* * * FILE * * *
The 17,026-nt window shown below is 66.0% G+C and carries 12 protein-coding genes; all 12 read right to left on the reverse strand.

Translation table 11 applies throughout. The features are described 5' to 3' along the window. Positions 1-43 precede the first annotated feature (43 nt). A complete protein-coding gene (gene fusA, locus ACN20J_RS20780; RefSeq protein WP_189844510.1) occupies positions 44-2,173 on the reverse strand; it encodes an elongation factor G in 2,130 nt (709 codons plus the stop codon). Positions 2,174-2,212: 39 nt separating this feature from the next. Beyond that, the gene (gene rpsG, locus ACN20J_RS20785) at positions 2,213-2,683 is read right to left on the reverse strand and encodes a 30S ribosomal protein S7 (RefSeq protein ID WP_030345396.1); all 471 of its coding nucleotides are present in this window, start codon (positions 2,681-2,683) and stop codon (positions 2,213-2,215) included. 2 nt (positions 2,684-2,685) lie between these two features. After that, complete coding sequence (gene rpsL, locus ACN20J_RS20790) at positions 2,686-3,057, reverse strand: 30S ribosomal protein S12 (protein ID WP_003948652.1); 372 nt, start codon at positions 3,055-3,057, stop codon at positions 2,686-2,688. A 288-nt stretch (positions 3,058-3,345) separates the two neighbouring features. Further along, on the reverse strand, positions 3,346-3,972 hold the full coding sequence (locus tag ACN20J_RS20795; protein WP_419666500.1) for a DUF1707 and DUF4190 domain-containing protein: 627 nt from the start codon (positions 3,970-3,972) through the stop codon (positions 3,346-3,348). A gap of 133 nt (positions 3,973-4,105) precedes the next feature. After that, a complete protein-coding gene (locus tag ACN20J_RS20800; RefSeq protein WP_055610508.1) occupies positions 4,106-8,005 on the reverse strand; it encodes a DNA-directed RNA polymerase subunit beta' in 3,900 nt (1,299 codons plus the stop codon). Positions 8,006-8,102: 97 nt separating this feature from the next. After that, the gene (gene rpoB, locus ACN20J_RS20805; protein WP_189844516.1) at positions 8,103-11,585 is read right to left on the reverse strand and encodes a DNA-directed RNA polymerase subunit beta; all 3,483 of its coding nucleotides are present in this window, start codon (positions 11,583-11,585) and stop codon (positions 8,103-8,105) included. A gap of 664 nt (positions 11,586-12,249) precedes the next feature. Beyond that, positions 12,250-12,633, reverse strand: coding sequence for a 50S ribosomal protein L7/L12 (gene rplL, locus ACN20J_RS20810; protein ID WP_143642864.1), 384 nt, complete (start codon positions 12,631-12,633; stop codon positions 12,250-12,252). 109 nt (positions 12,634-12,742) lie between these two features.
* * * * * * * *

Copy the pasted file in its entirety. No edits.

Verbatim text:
The 17,026-nt window shown below is 66.0% G+C and carries 12 protein-coding genes; all 12 read right to left on the reverse strand.

Translation table 11 applies throughout. The features are described 5' to 3' along the window. Positions 1-43 precede the first annotated feature (43 nt). A complete protein-coding gene (gene fusA, locus ACN20J_RS20780; RefSeq protein WP_189844510.1) occupies positions 44-2,173 on the reverse strand; it encodes an elongation factor G in 2,130 nt (709 codons plus the stop codon). Positions 2,174-2,212: 39 nt separating this feature from the next. Beyond that, the gene (gene rpsG, locus ACN20J_RS20785) at positions 2,213-2,683 is read right to left on the reverse strand and encodes a 30S ribosomal protein S7 (RefSeq protein ID WP_030345396.1); all 471 of its coding nucleotides are present in this window, start codon (positions 2,681-2,683) and stop codon (positions 2,213-2,215) included. 2 nt (positions 2,684-2,685) lie between these two features. After that, complete coding sequence (gene rpsL, locus ACN20J_RS20790) at positions 2,686-3,057, reverse strand: 30S ribosomal protein S12 (protein ID WP_003948652.1); 372 nt, start codon at positions 3,055-3,057, stop codon at positions 2,686-2,688. A 288-nt stretch (positions 3,058-3,345) separates the two neighbouring features. Further along, on the reverse strand, positions 3,346-3,972 hold the full coding sequence (locus tag ACN20J_RS20795; protein WP_419666500.1) for a DUF1707 and DUF4190 domain-containing protein: 627 nt from the start codon (positions 3,970-3,972) through the stop codon (positions 3,346-3,348). A gap of 133 nt (positions 3,973-4,105) precedes the next feature. After that, a complete protein-coding gene (locus tag ACN20J_RS20800; RefSeq protein WP_055610508.1) occupies positions 4,106-8,005 on the reverse strand; it encodes a DNA-directed RNA polymerase subunit beta' in 3,900 nt (1,299 codons plus the stop codon). Positions 8,006-8,102: 97 nt separating this feature from the next. After that, the gene (gene rpoB, locus ACN20J_RS20805; protein WP_189844516.1) at positions 8,103-11,585 is read right to left on the reverse strand and encodes a DNA-directed RNA polymerase subunit beta; all 3,483 of its coding nucleotides are present in this window, start codon (positions 11,583-11,585) and stop codon (positions 8,103-8,105) included. A gap of 664 nt (positions 11,586-12,249) precedes the next feature. Beyond that, positions 12,250-12,633, reverse strand: coding sequence for a 50S ribosomal protein L7/L12 (gene rplL, locus ACN20J_RS20810; protein ID WP_143642864.1), 384 nt, complete (start codon positions 12,631-12,633; stop codon positions 12,250-12,252). 109 nt (positions 12,634-12,742) lie between these two features.